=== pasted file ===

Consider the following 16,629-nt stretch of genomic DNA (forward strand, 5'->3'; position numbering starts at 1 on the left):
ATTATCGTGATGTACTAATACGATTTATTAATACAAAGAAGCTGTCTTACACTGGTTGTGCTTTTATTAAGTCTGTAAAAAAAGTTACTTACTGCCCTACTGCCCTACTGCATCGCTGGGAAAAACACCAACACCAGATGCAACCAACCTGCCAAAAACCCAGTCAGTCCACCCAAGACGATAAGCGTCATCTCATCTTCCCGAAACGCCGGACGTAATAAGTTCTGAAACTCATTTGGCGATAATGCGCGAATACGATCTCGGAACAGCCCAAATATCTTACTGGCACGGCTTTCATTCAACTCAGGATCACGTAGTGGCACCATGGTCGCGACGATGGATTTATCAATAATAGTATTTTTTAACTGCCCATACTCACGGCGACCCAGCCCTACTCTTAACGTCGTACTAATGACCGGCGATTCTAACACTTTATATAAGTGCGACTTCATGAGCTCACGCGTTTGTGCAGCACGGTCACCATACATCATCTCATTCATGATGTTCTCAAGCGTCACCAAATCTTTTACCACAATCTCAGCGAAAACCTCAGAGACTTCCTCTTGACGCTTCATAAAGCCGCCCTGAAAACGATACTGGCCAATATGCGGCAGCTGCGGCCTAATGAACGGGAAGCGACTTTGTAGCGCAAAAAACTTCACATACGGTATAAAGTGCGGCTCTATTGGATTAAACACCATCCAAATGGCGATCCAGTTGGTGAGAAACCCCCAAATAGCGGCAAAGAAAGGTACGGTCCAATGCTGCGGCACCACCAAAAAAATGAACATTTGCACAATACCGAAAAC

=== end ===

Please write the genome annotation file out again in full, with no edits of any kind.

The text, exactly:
Consider the following 16,629-nt stretch of genomic DNA (forward strand, 5'->3'; position numbering starts at 1 on the left):
ATTATCGTGATGTACTAATACGATTTATTAATACAAAGAAGCTGTCTTACACTGGTTGTGCTTTTATTAAGTCTGTAAAAAAAGTTACTTACTGCCCTACTGCCCTACTGCATCGCTGGGAAAAACACCAACACCAGATGCAACCAACCTGCCAAAAACCCAGTCAGTCCACCCAAGACGATAAGCGTCATCTCATCTTCCCGAAACGCCGGACGTAATAAGTTCTGAAACTCATTTGGCGATAATGCGCGAATACGATCTCGGAACAGCCCAAATATCTTACTGGCACGGCTTTCATTCAACTCAGGATCACGTAGTGGCACCATGGTCGCGACGATGGATTTATCAATAATAGTATTTTTTAACTGCCCATACTCACGGCGACCCAGCCCTACTCTTAACGTCGTACTAATGACCGGCGATTCTAACACTTTATATAAGTGCGACTTCATGAGCTCACGCGTTTGTGCAGCACGGTCACCATACATCATCTCATTCATGATGTTCTCAAGCGTCACCAAATCTTTTACCACAATCTCAGCGAAAACCTCAGAGACTTCCTCTTGACGCTTCATAAAGCCGCCCTGAAAACGATACTGGCCAATATGCGGCAGCTGCGGCCTAATGAACGGGAAGCGACTTTGTAGCGCAAAAAACTTCACATACGGTATAAAGTGCGGCTCTATTGGATTAAACACCATCCAAATGGCGATCCAGTTGGTGAGAAACCCCCAAATAGCGGCAAAGAAAGGTACGGTCCAATGCTGCGGCACCACCAAAAAAATGAACATTTGCACAATACCGAAAAC